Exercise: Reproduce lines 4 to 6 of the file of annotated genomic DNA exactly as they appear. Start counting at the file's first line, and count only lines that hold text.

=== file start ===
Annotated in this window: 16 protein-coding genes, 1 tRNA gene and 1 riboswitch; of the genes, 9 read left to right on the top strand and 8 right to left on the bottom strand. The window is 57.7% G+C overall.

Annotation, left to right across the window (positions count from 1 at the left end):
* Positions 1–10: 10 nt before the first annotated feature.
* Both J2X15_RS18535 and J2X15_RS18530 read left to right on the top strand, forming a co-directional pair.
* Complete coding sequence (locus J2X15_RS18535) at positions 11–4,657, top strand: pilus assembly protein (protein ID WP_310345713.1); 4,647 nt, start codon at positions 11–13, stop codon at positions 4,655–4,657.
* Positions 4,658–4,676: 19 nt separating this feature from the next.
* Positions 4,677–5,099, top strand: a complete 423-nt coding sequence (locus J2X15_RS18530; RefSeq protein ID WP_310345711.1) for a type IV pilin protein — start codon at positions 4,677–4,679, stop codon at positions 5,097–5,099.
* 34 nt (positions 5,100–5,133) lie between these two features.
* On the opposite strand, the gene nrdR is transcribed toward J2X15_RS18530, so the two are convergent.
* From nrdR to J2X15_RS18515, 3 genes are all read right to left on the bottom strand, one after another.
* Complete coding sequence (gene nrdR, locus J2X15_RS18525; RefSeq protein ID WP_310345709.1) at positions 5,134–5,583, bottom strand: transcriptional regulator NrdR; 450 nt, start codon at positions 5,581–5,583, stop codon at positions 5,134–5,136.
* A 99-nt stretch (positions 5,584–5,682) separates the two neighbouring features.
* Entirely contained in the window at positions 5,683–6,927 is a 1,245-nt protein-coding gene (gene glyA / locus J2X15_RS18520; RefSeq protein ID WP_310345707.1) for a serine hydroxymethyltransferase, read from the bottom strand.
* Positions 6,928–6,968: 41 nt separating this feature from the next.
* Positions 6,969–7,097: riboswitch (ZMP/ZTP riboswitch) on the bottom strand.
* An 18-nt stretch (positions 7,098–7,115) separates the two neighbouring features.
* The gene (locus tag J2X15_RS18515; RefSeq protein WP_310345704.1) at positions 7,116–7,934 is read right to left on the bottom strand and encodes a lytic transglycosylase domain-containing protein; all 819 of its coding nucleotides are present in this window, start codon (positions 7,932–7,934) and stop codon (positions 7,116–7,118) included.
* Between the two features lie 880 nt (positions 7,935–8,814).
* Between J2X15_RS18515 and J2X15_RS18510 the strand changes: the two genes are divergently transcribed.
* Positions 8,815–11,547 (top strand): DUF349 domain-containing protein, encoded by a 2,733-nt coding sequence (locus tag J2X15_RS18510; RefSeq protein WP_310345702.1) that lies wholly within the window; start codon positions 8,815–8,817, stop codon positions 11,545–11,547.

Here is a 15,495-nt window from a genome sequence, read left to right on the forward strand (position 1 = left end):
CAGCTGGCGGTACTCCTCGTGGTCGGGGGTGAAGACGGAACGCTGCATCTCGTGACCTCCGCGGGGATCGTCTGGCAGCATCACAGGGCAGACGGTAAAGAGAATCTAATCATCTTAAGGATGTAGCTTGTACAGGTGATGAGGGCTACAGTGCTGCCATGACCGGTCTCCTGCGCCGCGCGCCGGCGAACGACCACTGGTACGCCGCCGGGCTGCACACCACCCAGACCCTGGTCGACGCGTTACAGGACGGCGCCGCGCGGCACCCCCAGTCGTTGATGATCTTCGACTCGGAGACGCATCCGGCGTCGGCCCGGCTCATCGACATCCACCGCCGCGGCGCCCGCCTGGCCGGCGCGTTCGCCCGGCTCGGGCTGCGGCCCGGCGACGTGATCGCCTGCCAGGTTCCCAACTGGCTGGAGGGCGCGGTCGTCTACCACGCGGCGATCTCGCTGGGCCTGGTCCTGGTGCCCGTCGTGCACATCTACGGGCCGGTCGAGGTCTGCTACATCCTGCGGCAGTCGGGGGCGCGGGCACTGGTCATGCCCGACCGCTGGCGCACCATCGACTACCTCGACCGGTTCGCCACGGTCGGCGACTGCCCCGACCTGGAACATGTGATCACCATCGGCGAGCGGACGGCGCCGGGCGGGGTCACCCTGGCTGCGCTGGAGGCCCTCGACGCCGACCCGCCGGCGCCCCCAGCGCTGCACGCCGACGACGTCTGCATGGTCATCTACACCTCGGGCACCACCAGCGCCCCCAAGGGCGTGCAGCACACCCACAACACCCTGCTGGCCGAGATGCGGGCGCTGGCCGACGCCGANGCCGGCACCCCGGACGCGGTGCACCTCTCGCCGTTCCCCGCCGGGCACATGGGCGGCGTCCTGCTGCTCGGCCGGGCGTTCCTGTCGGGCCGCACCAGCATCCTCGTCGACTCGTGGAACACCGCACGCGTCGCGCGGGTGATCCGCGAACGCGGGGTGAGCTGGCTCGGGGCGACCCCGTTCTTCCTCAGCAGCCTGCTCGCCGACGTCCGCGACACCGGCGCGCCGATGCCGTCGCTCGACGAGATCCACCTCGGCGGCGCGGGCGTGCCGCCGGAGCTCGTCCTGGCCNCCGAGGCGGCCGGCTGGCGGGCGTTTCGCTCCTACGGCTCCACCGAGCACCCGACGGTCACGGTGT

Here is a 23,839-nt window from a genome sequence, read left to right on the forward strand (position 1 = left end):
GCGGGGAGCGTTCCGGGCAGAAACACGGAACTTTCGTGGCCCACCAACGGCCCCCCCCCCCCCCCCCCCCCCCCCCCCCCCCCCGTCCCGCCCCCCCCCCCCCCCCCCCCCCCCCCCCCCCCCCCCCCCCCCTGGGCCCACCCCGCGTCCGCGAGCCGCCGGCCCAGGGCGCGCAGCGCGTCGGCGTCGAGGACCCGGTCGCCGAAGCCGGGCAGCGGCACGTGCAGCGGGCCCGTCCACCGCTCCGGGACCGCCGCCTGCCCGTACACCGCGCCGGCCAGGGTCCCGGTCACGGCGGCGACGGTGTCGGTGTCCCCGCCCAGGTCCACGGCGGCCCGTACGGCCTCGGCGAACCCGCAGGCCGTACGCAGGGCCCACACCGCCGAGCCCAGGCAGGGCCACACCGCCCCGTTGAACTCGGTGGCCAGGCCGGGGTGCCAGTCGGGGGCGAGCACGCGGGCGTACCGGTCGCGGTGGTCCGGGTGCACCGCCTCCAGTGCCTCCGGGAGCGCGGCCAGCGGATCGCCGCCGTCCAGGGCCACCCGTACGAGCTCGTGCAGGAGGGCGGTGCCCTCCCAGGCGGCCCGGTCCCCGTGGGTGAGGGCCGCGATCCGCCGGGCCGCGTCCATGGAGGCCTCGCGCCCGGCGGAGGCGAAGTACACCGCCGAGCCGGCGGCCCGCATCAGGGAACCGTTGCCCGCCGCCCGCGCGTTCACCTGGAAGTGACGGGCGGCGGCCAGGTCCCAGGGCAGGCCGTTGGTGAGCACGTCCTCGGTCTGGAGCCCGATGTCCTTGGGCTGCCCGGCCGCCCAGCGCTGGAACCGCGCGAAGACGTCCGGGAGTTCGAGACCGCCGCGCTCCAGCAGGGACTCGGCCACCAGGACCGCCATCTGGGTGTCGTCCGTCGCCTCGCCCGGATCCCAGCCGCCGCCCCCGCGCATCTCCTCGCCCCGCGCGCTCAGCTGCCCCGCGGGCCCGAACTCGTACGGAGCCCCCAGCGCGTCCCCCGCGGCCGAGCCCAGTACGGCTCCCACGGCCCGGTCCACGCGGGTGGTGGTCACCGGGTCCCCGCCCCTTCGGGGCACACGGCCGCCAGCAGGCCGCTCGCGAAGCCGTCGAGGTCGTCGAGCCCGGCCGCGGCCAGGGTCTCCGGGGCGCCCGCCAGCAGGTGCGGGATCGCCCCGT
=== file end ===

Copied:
* Both J2X15_RS18535 and J2X15_RS18530 read left to right on the top strand, forming a co-directional pair.
* Complete coding sequence (locus J2X15_RS18535) at positions 11–4,657, top strand: pilus assembly protein (protein ID WP_310345713.1); 4,647 nt, start codon at positions 11–13, stop codon at positions 4,655–4,657.
* Positions 4,658–4,676: 19 nt separating this feature from the next.